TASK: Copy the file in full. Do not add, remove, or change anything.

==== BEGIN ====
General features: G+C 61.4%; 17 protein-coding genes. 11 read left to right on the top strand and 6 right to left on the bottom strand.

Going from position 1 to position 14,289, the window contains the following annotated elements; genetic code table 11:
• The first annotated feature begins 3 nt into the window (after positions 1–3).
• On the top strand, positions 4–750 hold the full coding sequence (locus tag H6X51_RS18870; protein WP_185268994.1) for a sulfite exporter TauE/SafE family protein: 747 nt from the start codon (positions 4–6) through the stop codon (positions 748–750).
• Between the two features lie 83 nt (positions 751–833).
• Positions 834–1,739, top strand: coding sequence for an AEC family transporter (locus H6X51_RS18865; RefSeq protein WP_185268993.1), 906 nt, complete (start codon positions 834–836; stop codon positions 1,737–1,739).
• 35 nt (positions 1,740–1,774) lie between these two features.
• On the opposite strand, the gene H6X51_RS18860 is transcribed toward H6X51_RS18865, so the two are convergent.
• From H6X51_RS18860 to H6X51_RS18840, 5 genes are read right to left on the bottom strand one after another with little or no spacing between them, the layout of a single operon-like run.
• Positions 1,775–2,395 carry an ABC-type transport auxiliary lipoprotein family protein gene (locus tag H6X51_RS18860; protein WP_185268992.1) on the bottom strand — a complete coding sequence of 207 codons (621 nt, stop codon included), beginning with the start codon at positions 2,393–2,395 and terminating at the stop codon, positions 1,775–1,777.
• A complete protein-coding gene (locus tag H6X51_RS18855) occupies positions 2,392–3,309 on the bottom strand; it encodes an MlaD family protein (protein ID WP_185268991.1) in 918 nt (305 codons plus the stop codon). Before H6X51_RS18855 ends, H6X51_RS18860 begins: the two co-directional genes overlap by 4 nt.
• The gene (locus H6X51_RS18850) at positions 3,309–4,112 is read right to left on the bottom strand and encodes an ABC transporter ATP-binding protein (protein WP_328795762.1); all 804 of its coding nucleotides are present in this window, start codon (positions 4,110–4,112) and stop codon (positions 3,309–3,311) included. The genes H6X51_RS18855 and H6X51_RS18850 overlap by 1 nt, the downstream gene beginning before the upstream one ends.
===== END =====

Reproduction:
General features: G+C 61.4%; 17 protein-coding genes. 11 read left to right on the top strand and 6 right to left on the bottom strand.

Going from position 1 to position 14,289, the window contains the following annotated elements; genetic code table 11:
• The first annotated feature begins 3 nt into the window (after positions 1–3).
• On the top strand, positions 4–750 hold the full coding sequence (locus tag H6X51_RS18870; protein WP_185268994.1) for a sulfite exporter TauE/SafE family protein: 747 nt from the start codon (positions 4–6) through the stop codon (positions 748–750).
• Between the two features lie 83 nt (positions 751–833).
• Positions 834–1,739, top strand: coding sequence for an AEC family transporter (locus H6X51_RS18865; RefSeq protein WP_185268993.1), 906 nt, complete (start codon positions 834–836; stop codon positions 1,737–1,739).
• 35 nt (positions 1,740–1,774) lie between these two features.
• On the opposite strand, the gene H6X51_RS18860 is transcribed toward H6X51_RS18865, so the two are convergent.
• From H6X51_RS18860 to H6X51_RS18840, 5 genes are read right to left on the bottom strand one after another with little or no spacing between them, the layout of a single operon-like run.
• Positions 1,775–2,395 carry an ABC-type transport auxiliary lipoprotein family protein gene (locus tag H6X51_RS18860; protein WP_185268992.1) on the bottom strand — a complete coding sequence of 207 codons (621 nt, stop codon included), beginning with the start codon at positions 2,393–2,395 and terminating at the stop codon, positions 1,775–1,777.
• A complete protein-coding gene (locus tag H6X51_RS18855) occupies positions 2,392–3,309 on the bottom strand; it encodes an MlaD family protein (protein ID WP_185268991.1) in 918 nt (305 codons plus the stop codon). Before H6X51_RS18855 ends, H6X51_RS18860 begins: the two co-directional genes overlap by 4 nt.
• The gene (locus H6X51_RS18850) at positions 3,309–4,112 is read right to left on the bottom strand and encodes an ABC transporter ATP-binding protein (protein WP_328795762.1); all 804 of its coding nucleotides are present in this window, start codon (positions 4,110–4,112) and stop codon (positions 3,309–3,311) included. The genes H6X51_RS18855 and H6X51_RS18850 overlap by 1 nt, the downstream gene beginning before the upstream one ends.